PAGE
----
Over the years we have heard a lot of bad press about the negatives of urban spread. Issues such as the destruction of habitat, loss of agricultural land and increased pollution have grabbed the limelight and left many people feeling unsure about the rapid growth of urban areas. Whilst many of the negative impacts that can occur with urban spread are true, little or nothing is said about the positive impacts. For example, when we first moved to our own suburban block in Tasmania it was surrounded by unused farmland. There was no food production occurring, very little diversity in fauna, flora and insect life and no usage of recyclable commodities such as rainwater and sunlight. In fact, the land […]
February 21, 2019

Community gardens – a key to local food security

Over the summer we hit the road and delivered state-wide training to various community gardens in Tasmania. We believe a key pillar to seeing locally based food security become a reality is in seeing thriving, productive, locally based community gardens in operation. We conducted training on a variety of hands on topics such as seed raising, food security education, soil management, composting, fertilising, seed saving, correct seed storage and organic food production….
November 29, 2018

Supporting Food Self-Sufficiency

Aid in times of need is a great help but it is not a long-term solution as not only is it unsustainable, but it can also create long-term dependence. We believe that supporting local self-sufficiency projects results in longer term benefits for everyone. “Give a man a fish and you feed him for a day. Teach him how to fish and you feed him for a lifetime” (Chinese Proverb).   In April this year we had the opportunity to spend time working with a local Karen tribe on the border of Thailand/Myanmar (formerly Burma) supporting them to establish a community food garden. Click to learn more about our most recent Community Development Project.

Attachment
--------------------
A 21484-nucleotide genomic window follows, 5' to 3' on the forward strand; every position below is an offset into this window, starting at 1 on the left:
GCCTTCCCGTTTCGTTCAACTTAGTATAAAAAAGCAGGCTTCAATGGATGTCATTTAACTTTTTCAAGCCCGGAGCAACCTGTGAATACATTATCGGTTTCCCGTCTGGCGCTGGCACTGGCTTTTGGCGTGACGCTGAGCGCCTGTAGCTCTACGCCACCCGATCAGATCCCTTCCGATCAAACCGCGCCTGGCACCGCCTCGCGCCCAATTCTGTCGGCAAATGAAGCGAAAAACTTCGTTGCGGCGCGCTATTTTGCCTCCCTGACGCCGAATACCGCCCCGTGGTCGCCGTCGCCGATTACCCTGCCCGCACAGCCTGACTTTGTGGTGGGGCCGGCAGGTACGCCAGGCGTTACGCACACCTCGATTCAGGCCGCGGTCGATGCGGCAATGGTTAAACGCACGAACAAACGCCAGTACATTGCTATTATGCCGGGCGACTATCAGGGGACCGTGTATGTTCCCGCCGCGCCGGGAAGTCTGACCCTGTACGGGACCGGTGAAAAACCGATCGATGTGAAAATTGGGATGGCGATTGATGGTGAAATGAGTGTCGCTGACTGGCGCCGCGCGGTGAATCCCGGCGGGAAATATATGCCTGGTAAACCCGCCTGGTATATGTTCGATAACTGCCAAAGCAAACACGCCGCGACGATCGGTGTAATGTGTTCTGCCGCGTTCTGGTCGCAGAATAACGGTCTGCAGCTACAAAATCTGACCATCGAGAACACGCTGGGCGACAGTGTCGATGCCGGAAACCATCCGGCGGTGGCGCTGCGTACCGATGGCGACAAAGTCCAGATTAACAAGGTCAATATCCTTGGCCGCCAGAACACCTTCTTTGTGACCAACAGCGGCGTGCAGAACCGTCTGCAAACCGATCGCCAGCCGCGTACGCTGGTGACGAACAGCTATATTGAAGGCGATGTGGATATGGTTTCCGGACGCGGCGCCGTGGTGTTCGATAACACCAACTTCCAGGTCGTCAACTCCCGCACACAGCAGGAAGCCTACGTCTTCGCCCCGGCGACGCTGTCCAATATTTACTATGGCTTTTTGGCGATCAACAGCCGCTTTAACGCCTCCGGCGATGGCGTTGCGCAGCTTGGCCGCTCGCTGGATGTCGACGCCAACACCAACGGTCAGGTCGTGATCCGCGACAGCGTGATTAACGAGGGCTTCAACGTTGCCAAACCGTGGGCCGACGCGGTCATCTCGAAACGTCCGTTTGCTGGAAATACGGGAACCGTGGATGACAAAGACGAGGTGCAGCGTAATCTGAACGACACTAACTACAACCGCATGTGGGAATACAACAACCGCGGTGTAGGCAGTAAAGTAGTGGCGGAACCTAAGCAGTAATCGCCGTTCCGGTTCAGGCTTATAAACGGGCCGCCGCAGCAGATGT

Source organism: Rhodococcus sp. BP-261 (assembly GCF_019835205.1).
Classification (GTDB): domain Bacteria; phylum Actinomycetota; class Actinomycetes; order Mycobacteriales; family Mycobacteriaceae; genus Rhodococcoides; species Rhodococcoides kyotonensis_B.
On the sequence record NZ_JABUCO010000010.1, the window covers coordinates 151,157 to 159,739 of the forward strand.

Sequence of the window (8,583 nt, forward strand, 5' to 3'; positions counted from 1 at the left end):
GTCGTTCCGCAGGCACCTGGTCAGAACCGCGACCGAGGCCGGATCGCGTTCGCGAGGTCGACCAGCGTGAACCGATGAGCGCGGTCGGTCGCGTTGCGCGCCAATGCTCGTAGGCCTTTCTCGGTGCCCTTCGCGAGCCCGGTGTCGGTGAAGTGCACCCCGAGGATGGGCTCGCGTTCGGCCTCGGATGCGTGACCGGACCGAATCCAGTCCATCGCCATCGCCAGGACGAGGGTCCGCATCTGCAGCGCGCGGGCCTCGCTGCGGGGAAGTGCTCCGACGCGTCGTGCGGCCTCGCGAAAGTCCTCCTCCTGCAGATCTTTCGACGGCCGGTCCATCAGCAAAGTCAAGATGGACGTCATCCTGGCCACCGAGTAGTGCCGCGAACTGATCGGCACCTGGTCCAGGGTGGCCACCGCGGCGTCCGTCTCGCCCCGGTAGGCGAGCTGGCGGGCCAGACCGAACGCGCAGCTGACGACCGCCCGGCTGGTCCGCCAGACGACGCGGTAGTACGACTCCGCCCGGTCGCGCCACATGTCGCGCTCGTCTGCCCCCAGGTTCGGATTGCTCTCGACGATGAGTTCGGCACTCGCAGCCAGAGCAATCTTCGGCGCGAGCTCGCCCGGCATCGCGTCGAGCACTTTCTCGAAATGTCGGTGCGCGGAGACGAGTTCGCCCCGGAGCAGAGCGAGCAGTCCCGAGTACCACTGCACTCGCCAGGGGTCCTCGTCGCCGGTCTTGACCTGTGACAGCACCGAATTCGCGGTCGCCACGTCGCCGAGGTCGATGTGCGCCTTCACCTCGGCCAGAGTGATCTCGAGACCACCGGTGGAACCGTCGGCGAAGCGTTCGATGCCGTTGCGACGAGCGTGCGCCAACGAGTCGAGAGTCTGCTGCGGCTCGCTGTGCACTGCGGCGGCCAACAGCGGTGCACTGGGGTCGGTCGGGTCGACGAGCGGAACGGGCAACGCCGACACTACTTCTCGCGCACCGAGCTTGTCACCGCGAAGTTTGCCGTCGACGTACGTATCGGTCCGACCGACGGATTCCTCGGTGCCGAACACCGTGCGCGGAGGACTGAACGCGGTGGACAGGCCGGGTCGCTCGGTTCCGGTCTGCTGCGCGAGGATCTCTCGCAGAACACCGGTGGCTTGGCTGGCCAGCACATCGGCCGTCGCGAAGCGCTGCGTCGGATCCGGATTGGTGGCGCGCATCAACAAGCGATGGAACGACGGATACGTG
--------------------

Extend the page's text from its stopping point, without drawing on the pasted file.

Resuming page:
October 31, 2018

Food Security Matters

This month, Michael presented two food security workshops at a state conference for community service workers and volunteers. Many of the participants are involved with setting up and maintaining community gardens and teaching local community members how to grow their own food. Michael’s workshops covered the what, why and how of local and global food security. Conference participants had the opportunity to learn what true food security is, why we all need to be concerned by this issue and how we can all at some level be involved in food security solutions whether this be on an individual and/or collective basis. The Food and Agricultural Organization of the United Nations, 1996 describe food security as being achieved when “…all people […]
September 4, 2018

Shadow Gardening

There is a myth that you can’t grow veggies without lots of direct sunlight. Whilst this is true to a certain extent you can also do a bit of a slight of hand trick by planting the right variety of vegetables at the right time that will do well in shaded conditions. Choose leaf or root veggies and sow and establish them before the shorter months when the sun is low in the sky. This bed of leafy greens was planted on April 1st (this is not an April Fool’s joke – we promise). They received about 4 hours of sunlight at that time but no direct sunlight from the middle of May till the beginning of September. Look at […]